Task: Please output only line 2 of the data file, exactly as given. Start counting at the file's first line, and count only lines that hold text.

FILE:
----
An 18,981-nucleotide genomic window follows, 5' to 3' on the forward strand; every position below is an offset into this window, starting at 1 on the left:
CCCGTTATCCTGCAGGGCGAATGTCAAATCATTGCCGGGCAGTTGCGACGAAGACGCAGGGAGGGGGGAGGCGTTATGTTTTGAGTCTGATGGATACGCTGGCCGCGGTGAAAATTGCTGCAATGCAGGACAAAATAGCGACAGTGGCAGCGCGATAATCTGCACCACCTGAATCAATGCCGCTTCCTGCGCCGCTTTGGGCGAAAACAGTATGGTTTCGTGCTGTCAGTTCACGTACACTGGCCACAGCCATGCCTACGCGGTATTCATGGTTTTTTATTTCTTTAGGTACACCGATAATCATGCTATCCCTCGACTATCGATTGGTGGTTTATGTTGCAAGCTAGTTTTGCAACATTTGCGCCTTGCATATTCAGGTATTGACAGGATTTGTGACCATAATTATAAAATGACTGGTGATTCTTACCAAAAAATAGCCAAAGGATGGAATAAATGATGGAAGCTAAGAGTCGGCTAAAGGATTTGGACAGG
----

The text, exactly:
CCCGTTATCCTGCAGGGCGAATGTCAAATCATTGCCGGGCAGTTGCGACGAAGACGCAGGGAGGGGGGAGGCGTTATGTTTTGAGTCTGATGGATACGCTGGCCGCGGTGAAAATTGCTGCAATGCAGGACAAAATAGCGACAGTGGCAGCGCGATAATCTGCACCACCTGAATCAATGCCGCTTCCTGCGCCGCTTTGGGCGAAAACAGTATGGTTTCGTGCTGTCAGTTCACGTACACTGGCCACAGCCATGCCTACGCGGTATTCATGGTTTTTTATTTCTTTAGGTACACCGATAATCATGCTATCCCTCGACTATCGATTGGTGGTTTATGTTGCAAGCTAGTTTTGCAACATTTGCGCCTTGCATATTCAGGTATTGACAGGATTTGTGACCATAATTATAAAATGACTGGTGATTCTTACCAAAAAATAGCCAAAGGATGGAATAAATGATGGAAGCTAAGAGTCGGCTAAAGGATTTGGACAGG